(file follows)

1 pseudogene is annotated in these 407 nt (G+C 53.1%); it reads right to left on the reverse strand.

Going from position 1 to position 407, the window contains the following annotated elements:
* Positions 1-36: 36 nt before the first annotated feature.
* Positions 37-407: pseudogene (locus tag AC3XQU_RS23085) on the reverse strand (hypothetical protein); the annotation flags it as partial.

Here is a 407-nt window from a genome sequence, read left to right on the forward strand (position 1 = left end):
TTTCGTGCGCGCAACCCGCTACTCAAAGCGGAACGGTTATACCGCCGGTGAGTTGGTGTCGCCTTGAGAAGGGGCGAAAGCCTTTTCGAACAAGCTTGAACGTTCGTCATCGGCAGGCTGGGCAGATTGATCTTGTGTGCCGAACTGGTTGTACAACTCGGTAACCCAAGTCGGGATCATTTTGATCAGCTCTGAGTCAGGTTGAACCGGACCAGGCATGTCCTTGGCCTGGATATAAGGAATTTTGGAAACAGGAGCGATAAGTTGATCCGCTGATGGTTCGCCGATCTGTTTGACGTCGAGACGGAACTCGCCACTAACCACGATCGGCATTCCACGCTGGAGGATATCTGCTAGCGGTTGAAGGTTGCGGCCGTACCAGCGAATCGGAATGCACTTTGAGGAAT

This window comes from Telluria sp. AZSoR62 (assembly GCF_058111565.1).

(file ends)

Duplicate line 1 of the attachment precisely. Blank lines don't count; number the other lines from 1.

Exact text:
1 pseudogene is annotated in these 407 nt (G+C 53.1%); it reads right to left on the reverse strand.